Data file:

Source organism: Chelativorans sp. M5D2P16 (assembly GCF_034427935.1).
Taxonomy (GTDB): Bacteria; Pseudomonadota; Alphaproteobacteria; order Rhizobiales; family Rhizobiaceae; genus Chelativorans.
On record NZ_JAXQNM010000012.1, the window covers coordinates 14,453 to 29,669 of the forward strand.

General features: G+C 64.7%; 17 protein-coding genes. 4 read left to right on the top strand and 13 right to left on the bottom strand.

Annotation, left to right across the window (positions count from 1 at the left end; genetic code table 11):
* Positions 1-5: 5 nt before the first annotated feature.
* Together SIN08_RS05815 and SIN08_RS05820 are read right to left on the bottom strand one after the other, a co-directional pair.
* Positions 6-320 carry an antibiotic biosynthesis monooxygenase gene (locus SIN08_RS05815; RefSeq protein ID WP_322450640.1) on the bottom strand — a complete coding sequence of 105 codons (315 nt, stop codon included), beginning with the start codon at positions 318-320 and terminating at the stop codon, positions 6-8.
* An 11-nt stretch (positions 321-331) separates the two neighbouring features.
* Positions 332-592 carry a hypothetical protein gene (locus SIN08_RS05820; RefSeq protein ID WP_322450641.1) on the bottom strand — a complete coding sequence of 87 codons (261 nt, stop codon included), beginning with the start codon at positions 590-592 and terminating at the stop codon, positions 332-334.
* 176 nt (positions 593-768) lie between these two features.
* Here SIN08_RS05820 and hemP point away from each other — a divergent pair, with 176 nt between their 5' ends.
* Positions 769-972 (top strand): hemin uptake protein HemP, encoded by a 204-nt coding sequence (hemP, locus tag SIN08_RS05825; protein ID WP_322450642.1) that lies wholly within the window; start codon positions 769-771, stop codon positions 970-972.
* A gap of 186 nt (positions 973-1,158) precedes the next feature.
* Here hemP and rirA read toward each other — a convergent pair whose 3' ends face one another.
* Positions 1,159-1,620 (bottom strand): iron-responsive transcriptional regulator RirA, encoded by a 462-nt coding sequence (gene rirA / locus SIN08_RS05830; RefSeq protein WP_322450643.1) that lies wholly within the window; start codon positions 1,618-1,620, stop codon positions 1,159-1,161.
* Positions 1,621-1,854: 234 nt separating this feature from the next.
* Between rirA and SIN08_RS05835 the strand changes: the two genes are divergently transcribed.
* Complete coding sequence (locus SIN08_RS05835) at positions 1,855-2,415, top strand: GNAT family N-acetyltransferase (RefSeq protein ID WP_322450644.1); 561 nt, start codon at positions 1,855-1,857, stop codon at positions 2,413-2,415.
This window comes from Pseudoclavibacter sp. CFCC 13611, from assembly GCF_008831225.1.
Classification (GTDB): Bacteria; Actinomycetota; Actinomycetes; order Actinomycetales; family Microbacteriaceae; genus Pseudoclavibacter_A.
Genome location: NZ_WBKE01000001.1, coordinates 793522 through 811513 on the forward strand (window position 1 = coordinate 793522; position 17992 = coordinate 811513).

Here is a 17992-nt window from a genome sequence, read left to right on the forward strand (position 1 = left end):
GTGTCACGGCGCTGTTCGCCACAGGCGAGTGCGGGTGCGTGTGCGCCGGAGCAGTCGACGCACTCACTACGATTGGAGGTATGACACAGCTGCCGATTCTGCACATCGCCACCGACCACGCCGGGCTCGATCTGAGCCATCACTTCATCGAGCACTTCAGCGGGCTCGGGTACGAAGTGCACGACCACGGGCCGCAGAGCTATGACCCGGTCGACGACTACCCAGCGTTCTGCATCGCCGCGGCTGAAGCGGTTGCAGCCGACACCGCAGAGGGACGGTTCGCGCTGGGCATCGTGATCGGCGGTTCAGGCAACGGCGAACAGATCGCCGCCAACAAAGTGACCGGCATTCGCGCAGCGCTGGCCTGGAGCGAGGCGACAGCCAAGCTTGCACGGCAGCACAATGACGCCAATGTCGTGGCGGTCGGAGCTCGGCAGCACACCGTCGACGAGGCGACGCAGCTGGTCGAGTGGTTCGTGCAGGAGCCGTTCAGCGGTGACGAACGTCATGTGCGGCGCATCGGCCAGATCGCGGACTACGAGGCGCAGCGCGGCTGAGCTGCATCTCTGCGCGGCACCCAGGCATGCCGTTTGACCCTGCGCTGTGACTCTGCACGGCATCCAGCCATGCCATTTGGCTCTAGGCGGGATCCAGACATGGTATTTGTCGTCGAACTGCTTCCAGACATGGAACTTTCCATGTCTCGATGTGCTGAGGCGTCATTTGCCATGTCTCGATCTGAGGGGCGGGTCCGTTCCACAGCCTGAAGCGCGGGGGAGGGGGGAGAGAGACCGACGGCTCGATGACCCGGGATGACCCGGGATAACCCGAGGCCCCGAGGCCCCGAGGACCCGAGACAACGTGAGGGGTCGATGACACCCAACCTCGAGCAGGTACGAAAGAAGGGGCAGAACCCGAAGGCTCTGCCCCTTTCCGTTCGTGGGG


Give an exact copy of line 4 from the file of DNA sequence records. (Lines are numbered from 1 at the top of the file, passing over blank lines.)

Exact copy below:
General features: G+C 64.7%; 17 protein-coding genes. 4 read left to right on the top strand and 13 right to left on the bottom strand.